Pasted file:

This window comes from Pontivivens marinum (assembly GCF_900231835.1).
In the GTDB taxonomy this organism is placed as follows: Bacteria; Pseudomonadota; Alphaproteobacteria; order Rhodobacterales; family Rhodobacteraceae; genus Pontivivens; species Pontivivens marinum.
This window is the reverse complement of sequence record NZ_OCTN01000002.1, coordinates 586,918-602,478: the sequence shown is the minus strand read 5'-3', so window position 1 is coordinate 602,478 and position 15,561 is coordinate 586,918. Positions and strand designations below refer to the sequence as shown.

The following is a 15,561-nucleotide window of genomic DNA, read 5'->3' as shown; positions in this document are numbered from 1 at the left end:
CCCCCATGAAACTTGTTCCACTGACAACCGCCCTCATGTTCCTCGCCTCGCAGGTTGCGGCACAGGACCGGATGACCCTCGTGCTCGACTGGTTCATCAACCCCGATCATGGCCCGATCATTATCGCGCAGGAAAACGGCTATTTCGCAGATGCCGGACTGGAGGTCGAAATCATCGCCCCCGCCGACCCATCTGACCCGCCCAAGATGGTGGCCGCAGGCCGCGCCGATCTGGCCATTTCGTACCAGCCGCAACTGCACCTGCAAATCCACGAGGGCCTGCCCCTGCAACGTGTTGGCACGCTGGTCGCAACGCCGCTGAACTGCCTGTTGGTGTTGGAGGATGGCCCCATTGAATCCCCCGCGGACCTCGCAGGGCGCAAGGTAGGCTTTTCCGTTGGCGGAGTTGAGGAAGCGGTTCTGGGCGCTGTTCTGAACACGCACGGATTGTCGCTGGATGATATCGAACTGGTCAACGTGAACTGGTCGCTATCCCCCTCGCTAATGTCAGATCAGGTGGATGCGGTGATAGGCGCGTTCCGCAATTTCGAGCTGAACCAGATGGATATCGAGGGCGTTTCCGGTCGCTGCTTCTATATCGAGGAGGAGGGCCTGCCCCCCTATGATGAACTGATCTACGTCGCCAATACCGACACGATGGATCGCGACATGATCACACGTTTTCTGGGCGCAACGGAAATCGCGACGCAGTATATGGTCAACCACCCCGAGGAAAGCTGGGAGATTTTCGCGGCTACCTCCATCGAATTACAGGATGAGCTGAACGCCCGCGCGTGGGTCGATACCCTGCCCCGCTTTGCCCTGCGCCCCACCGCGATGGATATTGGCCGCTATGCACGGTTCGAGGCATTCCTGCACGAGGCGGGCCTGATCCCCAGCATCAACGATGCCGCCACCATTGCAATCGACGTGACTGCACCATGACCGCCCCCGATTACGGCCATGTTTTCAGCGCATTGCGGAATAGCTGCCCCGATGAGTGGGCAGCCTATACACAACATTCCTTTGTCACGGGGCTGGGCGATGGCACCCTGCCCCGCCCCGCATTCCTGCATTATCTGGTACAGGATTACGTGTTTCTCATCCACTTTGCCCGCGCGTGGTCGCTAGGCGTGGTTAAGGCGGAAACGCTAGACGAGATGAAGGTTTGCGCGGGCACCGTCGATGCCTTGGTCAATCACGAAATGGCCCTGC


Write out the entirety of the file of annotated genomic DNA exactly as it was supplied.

This window comes from Pontivivens marinum (assembly GCF_900231835.1).
In the GTDB taxonomy this organism is placed as follows: Bacteria; Pseudomonadota; Alphaproteobacteria; order Rhodobacterales; family Rhodobacteraceae; genus Pontivivens; species Pontivivens marinum.
This window is the reverse complement of sequence record NZ_OCTN01000002.1, coordinates 586,918-602,478: the sequence shown is the minus strand read 5'-3', so window position 1 is coordinate 602,478 and position 15,561 is coordinate 586,918. Positions and strand designations below refer to the sequence as shown.

The following is a 15,561-nucleotide window of genomic DNA, read 5'->3' as shown; positions in this document are numbered from 1 at the left end:
CCCCCATGAAACTTGTTCCACTGACAACCGCCCTCATGTTCCTCGCCTCGCAGGTTGCGGCACAGGACCGGATGACCCTCGTGCTCGACTGGTTCATCAACCCCGATCATGGCCCGATCATTATCGCGCAGGAAAACGGCTATTTCGCAGATGCCGGACTGGAGGTCGAAATCATCGCCCCCGCCGACCCATCTGACCCGCCCAAGATGGTGGCCGCAGGCCGCGCCGATCTGGCCATTTCGTACCAGCCGCAACTGCACCTGCAAATCCACGAGGGCCTGCCCCTGCAACGTGTTGGCACGCTGGTCGCAACGCCGCTGAACTGCCTGTTGGTGTTGGAGGATGGCCCCATTGAATCCCCCGCGGACCTCGCAGGGCGCAAGGTAGGCTTTTCCGTTGGCGGAGTTGAGGAAGCGGTTCTGGGCGCTGTTCTGAACACGCACGGATTGTCGCTGGATGATATCGAACTGGTCAACGTGAACTGGTCGCTATCCCCCTCGCTAATGTCAGATCAGGTGGATGCGGTGATAGGCGCGTTCCGCAATTTCGAGCTGAACCAGATGGATATCGAGGGCGTTTCCGGTCGCTGCTTCTATATCGAGGAGGAGGGCCTGCCCCCCTATGATGAACTGATCTACGTCGCCAATACCGACACGATGGATCGCGACATGATCACACGTTTTCTGGGCGCAACGGAAATCGCGACGCAGTATATGGTCAACCACCCCGAGGAAAGCTGGGAGATTTTCGCGGCTACCTCCATCGAATTACAGGATGAGCTGAACGCCCGCGCGTGGGTCGATACCCTGCCCCGCTTTGCCCTGCGCCCCACCGCGATGGATATTGGCCGCTATGCACGGTTCGAGGCATTCCTGCACGAGGCGGGCCTGATCCCCAGCATCAACGATGCCGCCACCATTGCAATCGACGTGACTGCACCATGACCGCCCCCGATTACGGCCATGTTTTCAGCGCATTGCGGAATAGCTGCCCCGATGAGTGGGCAGCCTATACACAACATTCCTTTGTCACGGGGCTGGGCGATGGCACCCTGCCCCGCCCCGCATTCCTGCATTATCTGGTACAGGATTACGTGTTTCTCATCCACTTTGCCCGCGCGTGGTCGCTAGGCGTGGTTAAGGCGGAAACGCTAGACGAGATGAAGGTTTGCGCGGGCACCGTCGATGCCTTGGTCAATCACGAAATGGCCCTGC